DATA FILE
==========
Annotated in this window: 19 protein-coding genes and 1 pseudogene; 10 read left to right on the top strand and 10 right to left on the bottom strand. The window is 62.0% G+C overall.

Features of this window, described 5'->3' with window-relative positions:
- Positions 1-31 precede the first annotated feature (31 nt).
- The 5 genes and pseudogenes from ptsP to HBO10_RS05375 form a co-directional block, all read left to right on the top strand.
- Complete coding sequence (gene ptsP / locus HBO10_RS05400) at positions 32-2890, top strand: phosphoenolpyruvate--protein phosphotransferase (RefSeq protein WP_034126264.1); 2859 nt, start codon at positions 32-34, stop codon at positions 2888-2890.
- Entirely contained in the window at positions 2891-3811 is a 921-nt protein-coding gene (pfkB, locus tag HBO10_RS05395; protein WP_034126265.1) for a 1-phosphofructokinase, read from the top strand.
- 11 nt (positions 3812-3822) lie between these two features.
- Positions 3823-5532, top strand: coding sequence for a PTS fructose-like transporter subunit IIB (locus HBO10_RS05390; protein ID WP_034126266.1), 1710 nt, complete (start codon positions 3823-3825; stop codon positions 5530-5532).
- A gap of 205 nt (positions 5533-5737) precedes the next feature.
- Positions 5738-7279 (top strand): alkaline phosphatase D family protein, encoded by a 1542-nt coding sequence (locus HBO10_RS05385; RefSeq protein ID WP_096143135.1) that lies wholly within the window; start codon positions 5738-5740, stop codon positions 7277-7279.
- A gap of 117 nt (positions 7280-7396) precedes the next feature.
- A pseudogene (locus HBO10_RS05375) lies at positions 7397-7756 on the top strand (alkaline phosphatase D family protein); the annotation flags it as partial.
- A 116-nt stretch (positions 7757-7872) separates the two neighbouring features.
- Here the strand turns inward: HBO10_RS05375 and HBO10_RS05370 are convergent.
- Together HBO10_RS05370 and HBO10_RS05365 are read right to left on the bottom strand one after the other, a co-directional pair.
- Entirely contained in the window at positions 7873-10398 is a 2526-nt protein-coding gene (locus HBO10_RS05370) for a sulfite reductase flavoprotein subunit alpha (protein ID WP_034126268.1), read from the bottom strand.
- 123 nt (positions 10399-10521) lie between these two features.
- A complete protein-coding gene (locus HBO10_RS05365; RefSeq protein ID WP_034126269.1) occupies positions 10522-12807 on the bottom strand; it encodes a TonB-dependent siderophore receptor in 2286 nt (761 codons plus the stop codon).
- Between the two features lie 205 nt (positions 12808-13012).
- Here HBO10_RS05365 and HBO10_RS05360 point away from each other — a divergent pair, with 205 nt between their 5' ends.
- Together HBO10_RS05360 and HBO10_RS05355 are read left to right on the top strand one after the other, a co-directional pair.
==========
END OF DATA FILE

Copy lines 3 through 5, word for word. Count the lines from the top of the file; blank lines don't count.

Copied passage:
- Positions 1-31 precede the first annotated feature (31 nt).
- The 5 genes and pseudogenes from ptsP to HBO10_RS05375 form a co-directional block, all read left to right on the top strand.
- Complete coding sequence (gene ptsP / locus HBO10_RS05400) at positions 32-2890, top strand: phosphoenolpyruvate--protein phosphotransferase (RefSeq protein WP_034126264.1); 2859 nt, start codon at positions 32-34, stop codon at positions 2888-2890.